In addition to using the device, the patient receives lifestyle therapy at the same time, including nutrition and exercise counseling. There is value in not only learning what to eat, but how to eat. Clinical trials show that most participants demonstrated a decrease in their average portion sizes, perhaps because they must chew more carefully, as food could possibly become lodged in the tube.
There are risks to all actions we take. A person living with morbid obesity and who has attempted countless times to lose weight, is at risk to possibly be diagnosed with or worsen other issues such as diabetes, high blood pressure and other major health concerns. Allowing patients with morbid obesity the option to choose an approach that may come with side effects is their choice, and it shows to be effective and less invasive than gastric bypass surgery, the only other technical solution that has been effective.
Gastric bypass surgery is an inpatient procedure and can take up to 3 weeks in recovery, whereas AspireAssist is done through an outpatient visit in about 15-20 minutes and does not permanently alter your anatomy like bypass surgeries thus far. There are benefits to keeping the stomach intact – it aids absorption of vital nutrients, which the tube can provide. Though the device aims to be used long-term, patients may choose to remove the tube anytime, which is similar to the 15-20-minute placement procedure. Patients are typically told of these risks to determine if this is the right approach — there is no one way to treat obesity, just like there is no one way to treat an eating disorder.
Before jumping to conclusions and assuming the worst of new medical advances to treat obesity, we need to inform ourselves about the outcomes. There are still questions that need to be asked, and we need to focus on the patient’s overall health after completing the therapy. How often did they feel shame or guilt in using this device? Was there any? Did they receive the appropriate support they needed from health care providers? Nevertheless, both obesity and eating disorders have their challenges when recovering. It’s not as simple as eat more or eat less, and as a society we need to learn how to understand both illnesses and support both fights, in a healthy way.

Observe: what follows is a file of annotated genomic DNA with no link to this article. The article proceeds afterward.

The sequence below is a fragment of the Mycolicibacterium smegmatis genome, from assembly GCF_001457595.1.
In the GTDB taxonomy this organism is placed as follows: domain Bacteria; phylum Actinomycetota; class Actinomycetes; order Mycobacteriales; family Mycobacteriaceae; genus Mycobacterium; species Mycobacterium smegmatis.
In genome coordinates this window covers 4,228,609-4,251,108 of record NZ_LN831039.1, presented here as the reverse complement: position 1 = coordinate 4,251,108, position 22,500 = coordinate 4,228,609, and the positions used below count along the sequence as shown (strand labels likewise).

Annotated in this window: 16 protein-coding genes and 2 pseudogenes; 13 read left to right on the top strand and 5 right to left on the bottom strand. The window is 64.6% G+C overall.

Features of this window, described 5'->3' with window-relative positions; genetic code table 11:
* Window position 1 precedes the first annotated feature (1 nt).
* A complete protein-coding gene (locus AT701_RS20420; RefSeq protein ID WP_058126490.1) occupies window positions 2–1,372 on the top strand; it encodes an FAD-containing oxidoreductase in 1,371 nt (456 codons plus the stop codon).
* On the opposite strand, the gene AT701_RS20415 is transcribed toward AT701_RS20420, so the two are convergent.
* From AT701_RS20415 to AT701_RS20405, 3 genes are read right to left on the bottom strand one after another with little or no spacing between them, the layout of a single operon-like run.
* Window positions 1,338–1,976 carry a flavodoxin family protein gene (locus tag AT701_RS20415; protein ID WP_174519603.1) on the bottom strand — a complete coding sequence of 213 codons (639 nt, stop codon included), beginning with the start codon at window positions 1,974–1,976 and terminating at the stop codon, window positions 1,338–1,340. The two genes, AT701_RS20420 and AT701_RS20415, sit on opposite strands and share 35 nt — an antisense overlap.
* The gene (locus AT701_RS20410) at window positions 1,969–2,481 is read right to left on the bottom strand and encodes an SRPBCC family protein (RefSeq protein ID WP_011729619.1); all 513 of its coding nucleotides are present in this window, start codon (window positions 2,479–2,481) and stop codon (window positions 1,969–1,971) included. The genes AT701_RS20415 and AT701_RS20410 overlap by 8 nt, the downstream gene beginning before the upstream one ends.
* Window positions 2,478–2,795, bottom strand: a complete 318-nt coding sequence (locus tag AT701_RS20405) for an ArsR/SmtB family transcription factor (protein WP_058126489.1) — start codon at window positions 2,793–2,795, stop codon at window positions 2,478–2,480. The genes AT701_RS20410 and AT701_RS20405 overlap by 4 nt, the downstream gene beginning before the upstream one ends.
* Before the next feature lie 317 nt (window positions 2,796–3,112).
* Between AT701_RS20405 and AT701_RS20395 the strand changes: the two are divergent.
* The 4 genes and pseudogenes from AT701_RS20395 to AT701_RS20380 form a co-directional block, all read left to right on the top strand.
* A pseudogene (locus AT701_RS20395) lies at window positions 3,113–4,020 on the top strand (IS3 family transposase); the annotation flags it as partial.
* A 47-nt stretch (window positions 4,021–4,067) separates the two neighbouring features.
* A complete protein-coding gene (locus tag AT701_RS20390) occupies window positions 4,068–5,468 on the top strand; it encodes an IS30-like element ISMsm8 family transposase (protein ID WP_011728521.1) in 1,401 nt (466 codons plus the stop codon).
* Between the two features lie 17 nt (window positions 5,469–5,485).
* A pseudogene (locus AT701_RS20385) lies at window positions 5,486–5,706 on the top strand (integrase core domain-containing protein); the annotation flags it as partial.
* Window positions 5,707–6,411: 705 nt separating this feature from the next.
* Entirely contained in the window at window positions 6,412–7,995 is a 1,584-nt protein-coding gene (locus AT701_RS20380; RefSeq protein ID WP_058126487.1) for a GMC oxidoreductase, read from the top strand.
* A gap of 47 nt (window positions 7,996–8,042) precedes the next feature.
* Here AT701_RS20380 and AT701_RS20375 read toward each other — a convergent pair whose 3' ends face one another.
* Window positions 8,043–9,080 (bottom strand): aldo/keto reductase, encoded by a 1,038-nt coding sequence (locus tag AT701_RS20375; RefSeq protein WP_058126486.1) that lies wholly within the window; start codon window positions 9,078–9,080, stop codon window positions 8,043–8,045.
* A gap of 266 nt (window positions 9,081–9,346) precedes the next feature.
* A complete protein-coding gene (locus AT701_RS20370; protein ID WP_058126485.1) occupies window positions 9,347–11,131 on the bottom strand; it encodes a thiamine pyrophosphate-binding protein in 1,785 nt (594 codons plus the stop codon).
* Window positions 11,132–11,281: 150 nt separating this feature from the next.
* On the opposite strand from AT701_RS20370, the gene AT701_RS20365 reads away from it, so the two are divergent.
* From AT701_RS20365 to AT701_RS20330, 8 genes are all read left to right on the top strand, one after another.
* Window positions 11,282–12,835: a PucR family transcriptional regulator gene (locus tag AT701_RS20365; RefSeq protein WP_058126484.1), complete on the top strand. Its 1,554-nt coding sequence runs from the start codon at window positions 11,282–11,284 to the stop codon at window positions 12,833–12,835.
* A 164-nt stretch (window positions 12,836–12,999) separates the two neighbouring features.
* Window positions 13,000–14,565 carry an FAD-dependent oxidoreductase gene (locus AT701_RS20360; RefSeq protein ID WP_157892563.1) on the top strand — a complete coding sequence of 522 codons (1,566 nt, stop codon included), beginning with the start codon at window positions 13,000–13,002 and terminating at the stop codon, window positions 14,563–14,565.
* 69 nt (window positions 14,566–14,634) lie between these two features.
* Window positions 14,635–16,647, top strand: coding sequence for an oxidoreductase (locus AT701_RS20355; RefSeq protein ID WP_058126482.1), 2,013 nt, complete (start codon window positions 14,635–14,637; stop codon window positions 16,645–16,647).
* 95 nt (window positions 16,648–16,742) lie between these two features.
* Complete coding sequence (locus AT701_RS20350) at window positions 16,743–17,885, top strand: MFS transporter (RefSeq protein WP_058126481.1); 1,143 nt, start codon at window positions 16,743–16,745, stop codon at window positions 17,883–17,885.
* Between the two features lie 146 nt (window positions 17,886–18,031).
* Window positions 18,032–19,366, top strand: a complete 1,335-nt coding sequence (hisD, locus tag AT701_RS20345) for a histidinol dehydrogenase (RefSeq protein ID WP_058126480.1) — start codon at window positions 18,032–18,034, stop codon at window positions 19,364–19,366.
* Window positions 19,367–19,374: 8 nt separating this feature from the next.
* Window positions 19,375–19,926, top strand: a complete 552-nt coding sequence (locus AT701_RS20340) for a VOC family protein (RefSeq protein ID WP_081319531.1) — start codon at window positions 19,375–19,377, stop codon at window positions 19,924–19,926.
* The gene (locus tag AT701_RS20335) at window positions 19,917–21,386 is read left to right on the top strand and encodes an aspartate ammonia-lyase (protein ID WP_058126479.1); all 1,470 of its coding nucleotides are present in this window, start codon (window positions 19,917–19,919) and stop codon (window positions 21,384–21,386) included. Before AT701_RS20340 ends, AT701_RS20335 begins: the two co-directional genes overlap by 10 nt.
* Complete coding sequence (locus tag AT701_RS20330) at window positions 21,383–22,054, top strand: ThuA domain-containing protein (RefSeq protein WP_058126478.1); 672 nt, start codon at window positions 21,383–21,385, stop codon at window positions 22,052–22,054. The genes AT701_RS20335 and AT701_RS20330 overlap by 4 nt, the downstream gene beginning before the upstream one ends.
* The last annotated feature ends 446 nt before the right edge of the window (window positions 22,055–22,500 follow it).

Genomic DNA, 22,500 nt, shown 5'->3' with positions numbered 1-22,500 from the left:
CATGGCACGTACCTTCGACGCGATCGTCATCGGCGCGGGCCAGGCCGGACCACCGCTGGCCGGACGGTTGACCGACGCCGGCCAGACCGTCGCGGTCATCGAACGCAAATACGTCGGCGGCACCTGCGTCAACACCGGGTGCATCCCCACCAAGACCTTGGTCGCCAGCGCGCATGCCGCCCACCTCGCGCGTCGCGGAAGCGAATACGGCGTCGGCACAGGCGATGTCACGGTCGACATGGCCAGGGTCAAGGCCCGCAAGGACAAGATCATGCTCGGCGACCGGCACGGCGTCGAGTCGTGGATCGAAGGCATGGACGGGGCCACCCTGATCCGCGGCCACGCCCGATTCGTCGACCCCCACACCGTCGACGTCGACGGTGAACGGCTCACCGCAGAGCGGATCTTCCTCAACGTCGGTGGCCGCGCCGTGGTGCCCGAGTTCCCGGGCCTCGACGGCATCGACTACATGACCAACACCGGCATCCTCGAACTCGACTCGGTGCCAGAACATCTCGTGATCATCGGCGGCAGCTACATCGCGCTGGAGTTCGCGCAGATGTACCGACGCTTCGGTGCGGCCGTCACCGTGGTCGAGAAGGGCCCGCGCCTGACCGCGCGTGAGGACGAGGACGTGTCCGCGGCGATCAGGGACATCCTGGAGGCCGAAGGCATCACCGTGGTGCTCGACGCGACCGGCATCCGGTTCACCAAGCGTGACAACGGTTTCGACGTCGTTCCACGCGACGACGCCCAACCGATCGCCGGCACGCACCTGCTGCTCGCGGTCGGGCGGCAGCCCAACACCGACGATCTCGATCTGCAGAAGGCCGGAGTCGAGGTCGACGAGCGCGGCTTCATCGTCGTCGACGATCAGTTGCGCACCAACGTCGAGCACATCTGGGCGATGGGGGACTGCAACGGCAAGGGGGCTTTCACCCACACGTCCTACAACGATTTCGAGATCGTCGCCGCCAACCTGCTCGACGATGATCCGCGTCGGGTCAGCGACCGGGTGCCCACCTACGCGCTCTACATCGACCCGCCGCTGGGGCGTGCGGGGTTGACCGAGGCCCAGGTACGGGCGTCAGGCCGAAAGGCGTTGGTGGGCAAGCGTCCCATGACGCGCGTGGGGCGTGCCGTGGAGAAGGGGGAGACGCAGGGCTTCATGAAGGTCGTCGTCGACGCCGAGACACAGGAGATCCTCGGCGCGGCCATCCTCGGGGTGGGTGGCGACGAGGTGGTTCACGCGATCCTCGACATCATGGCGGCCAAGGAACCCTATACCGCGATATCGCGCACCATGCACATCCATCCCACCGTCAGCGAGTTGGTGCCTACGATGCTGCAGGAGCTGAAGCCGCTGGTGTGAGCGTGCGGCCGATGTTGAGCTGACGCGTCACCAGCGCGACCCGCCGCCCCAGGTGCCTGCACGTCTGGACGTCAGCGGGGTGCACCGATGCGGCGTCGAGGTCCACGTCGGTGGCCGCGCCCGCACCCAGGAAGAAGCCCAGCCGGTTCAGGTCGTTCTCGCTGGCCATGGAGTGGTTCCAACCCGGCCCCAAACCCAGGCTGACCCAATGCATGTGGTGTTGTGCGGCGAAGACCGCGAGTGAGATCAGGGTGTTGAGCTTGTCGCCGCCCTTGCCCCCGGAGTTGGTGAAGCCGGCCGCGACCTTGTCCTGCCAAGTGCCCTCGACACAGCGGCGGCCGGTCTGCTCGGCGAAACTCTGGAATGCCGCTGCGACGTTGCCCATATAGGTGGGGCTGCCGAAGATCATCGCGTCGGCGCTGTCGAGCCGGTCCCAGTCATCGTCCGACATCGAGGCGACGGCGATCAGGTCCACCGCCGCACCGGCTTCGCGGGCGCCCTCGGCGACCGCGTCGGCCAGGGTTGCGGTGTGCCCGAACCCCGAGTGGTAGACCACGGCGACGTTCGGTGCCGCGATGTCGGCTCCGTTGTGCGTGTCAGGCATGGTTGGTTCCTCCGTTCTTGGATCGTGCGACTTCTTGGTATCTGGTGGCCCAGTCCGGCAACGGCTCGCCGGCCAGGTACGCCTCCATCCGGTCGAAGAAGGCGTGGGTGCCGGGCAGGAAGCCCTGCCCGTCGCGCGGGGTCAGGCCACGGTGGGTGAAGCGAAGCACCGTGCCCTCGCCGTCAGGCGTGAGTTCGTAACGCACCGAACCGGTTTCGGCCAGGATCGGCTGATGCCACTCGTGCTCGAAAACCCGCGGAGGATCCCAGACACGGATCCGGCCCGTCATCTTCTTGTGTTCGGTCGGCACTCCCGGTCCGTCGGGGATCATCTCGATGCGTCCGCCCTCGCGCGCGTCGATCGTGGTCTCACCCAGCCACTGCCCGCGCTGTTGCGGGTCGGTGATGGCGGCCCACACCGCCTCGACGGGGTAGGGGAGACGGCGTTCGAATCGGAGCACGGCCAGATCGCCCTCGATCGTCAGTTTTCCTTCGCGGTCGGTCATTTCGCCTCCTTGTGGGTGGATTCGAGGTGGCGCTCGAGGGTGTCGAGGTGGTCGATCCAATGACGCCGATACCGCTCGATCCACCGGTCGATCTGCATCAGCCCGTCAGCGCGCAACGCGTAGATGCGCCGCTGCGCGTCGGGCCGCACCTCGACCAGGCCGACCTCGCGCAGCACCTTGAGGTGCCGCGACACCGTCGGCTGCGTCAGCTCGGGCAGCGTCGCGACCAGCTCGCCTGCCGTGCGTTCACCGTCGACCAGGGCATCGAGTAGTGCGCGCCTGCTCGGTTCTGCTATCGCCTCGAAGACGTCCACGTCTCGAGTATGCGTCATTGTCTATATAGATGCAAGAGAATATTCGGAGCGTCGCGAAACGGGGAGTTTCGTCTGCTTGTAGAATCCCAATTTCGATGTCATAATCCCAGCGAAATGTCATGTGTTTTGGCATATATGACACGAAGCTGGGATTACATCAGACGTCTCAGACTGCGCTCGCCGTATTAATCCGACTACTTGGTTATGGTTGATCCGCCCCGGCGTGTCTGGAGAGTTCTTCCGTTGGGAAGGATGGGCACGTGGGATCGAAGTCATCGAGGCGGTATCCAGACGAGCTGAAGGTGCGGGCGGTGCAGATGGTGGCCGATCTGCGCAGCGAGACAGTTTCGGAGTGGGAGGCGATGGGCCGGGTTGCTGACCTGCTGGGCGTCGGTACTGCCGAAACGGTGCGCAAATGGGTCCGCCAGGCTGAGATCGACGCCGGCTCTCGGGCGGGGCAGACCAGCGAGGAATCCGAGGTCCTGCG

By Angela Haugen
I spent a lot of time in my recovery feeling like I was wasting my time. I thought that every counseling session should produce enlightenment and each day should provide improvement. When that wasn’t happening, I was surely failing.
After four straight years of feeling as though I’d made no progress, I can remember numbing myself to the possibility of change. At the time, I happen to have found a church that I could sneak in and sneak out of with little interaction with others. It was a great place for me to just ‘be’ for a while and witness other people feeling things that I no longer thought viable. It was here that I was awakened to the possibility of releasing – of letting go of all guilt and all pain. All my mistakes, everything from the last minute to the last hour to the last four years, I could literally let them go.
The speaker had talked about the difference between guilt and conviction: one of them holds you frozen in place, keeping you stuck wherever you transgressed; the other moves you toward something new.
Though I was not in a spiritual place, I quickly saw the connection between the extra weight that I felt I was carrying – the weight I was trying to shed with all my restrictions and rules – all of that weight was burden and guilt. I needed to let it go.